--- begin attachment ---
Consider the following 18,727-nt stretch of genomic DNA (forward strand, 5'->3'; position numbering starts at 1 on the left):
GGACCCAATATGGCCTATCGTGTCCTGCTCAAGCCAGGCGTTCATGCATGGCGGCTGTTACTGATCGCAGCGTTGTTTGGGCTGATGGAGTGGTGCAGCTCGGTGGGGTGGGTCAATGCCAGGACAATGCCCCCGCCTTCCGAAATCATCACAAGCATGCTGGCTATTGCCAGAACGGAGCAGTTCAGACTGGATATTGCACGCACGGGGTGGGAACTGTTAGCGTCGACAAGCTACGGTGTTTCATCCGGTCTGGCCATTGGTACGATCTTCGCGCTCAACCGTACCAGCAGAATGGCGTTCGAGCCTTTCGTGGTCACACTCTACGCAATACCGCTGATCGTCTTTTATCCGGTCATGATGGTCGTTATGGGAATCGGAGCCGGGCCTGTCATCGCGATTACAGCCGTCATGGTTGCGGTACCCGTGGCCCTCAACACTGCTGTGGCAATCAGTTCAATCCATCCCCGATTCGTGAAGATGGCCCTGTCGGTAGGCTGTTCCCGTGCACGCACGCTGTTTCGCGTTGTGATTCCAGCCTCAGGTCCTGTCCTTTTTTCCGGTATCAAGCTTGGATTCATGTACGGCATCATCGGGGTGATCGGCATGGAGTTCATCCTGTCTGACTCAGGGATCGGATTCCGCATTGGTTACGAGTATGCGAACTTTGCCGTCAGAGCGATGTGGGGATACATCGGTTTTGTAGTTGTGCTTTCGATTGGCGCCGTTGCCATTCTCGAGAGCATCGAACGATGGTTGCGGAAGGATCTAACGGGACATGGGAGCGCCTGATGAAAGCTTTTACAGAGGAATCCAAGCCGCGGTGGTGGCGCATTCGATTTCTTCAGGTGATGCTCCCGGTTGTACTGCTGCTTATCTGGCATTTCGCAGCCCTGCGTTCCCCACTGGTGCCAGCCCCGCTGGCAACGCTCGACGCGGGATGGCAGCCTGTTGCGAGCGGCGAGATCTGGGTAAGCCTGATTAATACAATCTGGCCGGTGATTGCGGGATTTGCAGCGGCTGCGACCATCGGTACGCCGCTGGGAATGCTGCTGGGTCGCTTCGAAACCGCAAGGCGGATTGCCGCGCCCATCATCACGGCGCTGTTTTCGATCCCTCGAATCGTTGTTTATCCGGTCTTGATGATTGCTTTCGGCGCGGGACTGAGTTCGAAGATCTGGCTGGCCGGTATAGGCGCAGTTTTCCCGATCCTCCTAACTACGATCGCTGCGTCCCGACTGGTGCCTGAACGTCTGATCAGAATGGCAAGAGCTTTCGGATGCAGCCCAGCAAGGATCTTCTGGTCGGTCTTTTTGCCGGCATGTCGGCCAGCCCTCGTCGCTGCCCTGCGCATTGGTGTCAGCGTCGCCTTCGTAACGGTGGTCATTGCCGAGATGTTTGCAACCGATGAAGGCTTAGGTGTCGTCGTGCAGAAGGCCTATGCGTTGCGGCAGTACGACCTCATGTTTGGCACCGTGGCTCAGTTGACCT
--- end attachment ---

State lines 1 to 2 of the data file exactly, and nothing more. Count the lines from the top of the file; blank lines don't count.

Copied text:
Consider the following 18,727-nt stretch of genomic DNA (forward strand, 5'->3'; position numbering starts at 1 on the left):
GGACCCAATATGGCCTATCGTGTCCTGCTCAAGCCAGGCGTTCATGCATGGCGGCTGTTACTGATCGCAGCGTTGTTTGGGCTGATGGAGTGGTGCAGCTCGGTGGGGTGGGTCAATGCCAGGACAATGCCCCCGCCTTCCGAAATCATCACAAGCATGCTGGCTATTGCCAGAACGGAGCAGTTCAGACTGGATATTGCACGCACGGGGTGGGAACTGTTAGCGTCGACAAGCTACGGTGTTTCATCCGGTCTGGCCATTGGTACGATCTTCGCGCTCAACCGTACCAGCAGAATGGCGTTCGAGCCTTTCGTGGTCACACTCTACGCAATACCGCTGATCGTCTTTTATCCGGTCATGATGGTCGTTATGGGAATCGGAGCCGGGCCTGTCATCGCGATTACAGCCGTCATGGTTGCGGTACCCGTGGCCCTCAACACTGCTGTGGCAATCAGTTCAATCCATCCCCGATTCGTGAAGATGGCCCTGTCGGTAGGCTGTTCCCGTGCACGCACGCTGTTTCGCGTTGTGATTCCAGCCTCAGGTCCTGTCCTTTTTTCCGGTATCAAGCTTGGATTCATGTACGGCATCATCGGGGTGATCGGCATGGAGTTCATCCTGTCTGACTCAGGGATCGGATTCCGCATTGGTTACGAGTATGCGAACTTTGCCGTCAGAGCGATGTGGGGATACATCGGTTTTGTAGTTGTGCTTTCGATTGGCGCCGTTGCCATTCTCGAGAGCATCGAACGATGGTTGCGGAAGGATCTAACGGGACATGGGAGCGCCTGATGAAAGCTTTTACAGAGGAATCCAAGCCGCGGTGGTGGCGCATTCGATTTCTTCAGGTGATGCTCCCGGTTGTACTGCTGCTTATCTGGCATTTCGCAGCCCTGCGTTCCCCACTGGTGCCAGCCCCGCTGGCAACGCTCGACGCGGGATGGCAGCCTGTTGCGAGCGGCGAGATCTGGGTAAGCCTGATTAATACAATCTGGCCGGTGATTGCGGGATTTGCAGCGGCTGCGACCATCGGTACGCCGCTGGGAATGCTGCTGGGTCGCTTCGAAACCGCAAGGCGGATTGCCGCGCCCATCATCACGGCGCTGTTTTCGATCCCTCGAATCGTTGTTTATCCGGTCTTGATGATTGCTTTCGGCGCGGGACTGAGTTCGAAGATCTGGCTGGCCGGTATAGGCGCAGTTTTCCCGATCCTCCTAACTACGATCGCTGCGTCCCGACTGGTGCCTGAACGTCTGATCAGAATGGCAAGAGCTTTCGGATGCAGCCCAGCAAGGATCTTCTGGTCGGTCTTTTTGCCGGCATGTCGGCCAGCCCTCGTCGCTGCCCTGCGCATTGGTGTCAGCGTCGCCTTCGTAACGGTGGTCATTGCCGAGATGTTTGCAACCGATGAAGGCTTAGGTGTCGTCGTGCAGAAGGCCTATGCGTTGCGGCAGTACGACCTCATGTTTGGCACCGTGGCTCAGTTGACCT